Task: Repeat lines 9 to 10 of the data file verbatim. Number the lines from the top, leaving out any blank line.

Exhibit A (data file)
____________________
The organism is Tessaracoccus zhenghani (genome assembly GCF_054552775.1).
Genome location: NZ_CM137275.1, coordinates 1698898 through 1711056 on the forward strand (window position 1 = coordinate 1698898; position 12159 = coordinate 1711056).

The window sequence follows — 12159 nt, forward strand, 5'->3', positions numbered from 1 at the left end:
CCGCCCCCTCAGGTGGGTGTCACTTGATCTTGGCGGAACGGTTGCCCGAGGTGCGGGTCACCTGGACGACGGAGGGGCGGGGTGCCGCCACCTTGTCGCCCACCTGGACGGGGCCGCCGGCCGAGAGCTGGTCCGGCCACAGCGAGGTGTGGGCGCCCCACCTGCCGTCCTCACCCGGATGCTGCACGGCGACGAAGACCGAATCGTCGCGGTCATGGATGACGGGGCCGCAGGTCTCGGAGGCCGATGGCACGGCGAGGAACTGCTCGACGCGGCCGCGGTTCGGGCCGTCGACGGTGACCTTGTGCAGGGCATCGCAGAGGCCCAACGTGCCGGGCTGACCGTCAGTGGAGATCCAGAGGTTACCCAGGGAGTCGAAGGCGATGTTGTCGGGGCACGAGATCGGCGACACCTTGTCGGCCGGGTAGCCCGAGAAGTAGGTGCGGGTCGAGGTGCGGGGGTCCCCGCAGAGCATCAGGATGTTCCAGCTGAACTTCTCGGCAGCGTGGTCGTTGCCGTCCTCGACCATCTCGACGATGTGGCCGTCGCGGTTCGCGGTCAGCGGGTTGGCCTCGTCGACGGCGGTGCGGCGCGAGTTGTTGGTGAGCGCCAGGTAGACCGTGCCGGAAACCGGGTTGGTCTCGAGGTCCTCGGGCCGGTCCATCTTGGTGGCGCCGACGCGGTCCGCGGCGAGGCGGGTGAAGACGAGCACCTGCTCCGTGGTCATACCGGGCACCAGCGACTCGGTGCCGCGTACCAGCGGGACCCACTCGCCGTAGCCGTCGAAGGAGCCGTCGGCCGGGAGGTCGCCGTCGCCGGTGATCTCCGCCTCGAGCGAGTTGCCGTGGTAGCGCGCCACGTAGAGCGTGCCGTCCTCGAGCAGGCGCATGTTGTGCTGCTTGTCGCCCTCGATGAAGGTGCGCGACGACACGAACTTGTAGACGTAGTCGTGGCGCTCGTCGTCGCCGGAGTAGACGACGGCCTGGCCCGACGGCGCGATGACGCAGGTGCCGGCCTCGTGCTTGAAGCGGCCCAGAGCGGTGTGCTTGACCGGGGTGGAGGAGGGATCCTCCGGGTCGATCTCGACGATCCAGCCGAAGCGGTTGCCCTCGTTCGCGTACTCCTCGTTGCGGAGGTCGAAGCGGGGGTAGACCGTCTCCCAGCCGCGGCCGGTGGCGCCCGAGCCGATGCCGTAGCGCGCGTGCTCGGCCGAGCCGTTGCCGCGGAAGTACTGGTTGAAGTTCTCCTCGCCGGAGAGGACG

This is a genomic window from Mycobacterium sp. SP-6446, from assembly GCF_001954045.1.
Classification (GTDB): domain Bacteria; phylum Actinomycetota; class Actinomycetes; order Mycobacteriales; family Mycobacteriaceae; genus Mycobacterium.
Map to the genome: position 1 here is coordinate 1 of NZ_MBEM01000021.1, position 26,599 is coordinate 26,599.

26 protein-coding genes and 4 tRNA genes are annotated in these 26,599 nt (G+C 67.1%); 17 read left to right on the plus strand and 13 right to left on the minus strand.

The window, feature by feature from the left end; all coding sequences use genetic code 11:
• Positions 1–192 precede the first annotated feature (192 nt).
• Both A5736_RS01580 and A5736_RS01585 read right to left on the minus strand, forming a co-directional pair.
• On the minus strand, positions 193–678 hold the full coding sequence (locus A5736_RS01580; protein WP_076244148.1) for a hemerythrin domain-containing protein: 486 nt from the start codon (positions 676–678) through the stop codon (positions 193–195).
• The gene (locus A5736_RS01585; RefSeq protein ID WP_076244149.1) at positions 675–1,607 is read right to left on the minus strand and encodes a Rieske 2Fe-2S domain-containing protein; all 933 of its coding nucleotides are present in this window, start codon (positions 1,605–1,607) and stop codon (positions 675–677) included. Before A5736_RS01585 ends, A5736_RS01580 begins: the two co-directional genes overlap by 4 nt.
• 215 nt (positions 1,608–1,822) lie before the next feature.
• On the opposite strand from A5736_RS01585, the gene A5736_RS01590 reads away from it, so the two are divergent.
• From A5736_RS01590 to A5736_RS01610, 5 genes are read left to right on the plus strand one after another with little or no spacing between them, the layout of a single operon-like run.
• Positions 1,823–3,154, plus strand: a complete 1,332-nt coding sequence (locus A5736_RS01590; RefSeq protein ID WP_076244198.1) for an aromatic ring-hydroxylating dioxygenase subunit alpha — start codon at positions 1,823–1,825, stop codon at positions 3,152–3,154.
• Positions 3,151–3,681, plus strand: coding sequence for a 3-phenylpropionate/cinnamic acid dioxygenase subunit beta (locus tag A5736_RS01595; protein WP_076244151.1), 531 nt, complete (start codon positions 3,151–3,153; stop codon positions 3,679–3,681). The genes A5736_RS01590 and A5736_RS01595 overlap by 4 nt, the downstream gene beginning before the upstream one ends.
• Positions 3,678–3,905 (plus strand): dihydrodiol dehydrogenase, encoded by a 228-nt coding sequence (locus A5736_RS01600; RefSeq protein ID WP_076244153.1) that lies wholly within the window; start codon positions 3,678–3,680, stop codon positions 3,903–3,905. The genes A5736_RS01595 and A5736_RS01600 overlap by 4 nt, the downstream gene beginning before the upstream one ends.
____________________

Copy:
The window, feature by feature from the left end; all coding sequences use genetic code 11:
• Positions 1–192 precede the first annotated feature (192 nt).